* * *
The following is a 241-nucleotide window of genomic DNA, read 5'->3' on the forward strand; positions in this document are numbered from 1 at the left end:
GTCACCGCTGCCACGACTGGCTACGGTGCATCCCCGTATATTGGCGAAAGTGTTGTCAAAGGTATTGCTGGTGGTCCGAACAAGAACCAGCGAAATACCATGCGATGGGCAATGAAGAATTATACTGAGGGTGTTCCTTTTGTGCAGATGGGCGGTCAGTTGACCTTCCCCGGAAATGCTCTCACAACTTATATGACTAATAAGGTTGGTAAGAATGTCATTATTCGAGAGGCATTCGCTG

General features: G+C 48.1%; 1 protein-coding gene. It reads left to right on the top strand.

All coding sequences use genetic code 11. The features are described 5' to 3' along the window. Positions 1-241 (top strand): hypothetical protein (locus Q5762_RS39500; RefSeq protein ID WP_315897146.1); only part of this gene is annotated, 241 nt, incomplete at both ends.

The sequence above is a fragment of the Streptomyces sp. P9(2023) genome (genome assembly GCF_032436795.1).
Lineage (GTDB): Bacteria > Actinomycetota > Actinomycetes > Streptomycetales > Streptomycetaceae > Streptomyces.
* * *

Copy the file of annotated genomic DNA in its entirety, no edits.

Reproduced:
The following is a 241-nucleotide window of genomic DNA, read 5'->3' on the forward strand; positions in this document are numbered from 1 at the left end:
GTCACCGCTGCCACGACTGGCTACGGTGCATCCCCGTATATTGGCGAAAGTGTTGTCAAAGGTATTGCTGGTGGTCCGAACAAGAACCAGCGAAATACCATGCGATGGGCAATGAAGAATTATACTGAGGGTGTTCCTTTTGTGCAGATGGGCGGTCAGTTGACCTTCCCCGGAAATGCTCTCACAACTTATATGACTAATAAGGTTGGTAAGAATGTCATTATTCGAGAGGCATTCGCTG

General features: G+C 48.1%; 1 protein-coding gene. It reads left to right on the top strand.

All coding sequences use genetic code 11. The features are described 5' to 3' along the window. Positions 1-241 (top strand): hypothetical protein (locus Q5762_RS39500; RefSeq protein ID WP_315897146.1); only part of this gene is annotated, 241 nt, incomplete at both ends.

The sequence above is a fragment of the Streptomyces sp. P9(2023) genome (genome assembly GCF_032436795.1).
Lineage (GTDB): Bacteria > Actinomycetota > Actinomycetes > Streptomycetales > Streptomycetaceae > Streptomyces.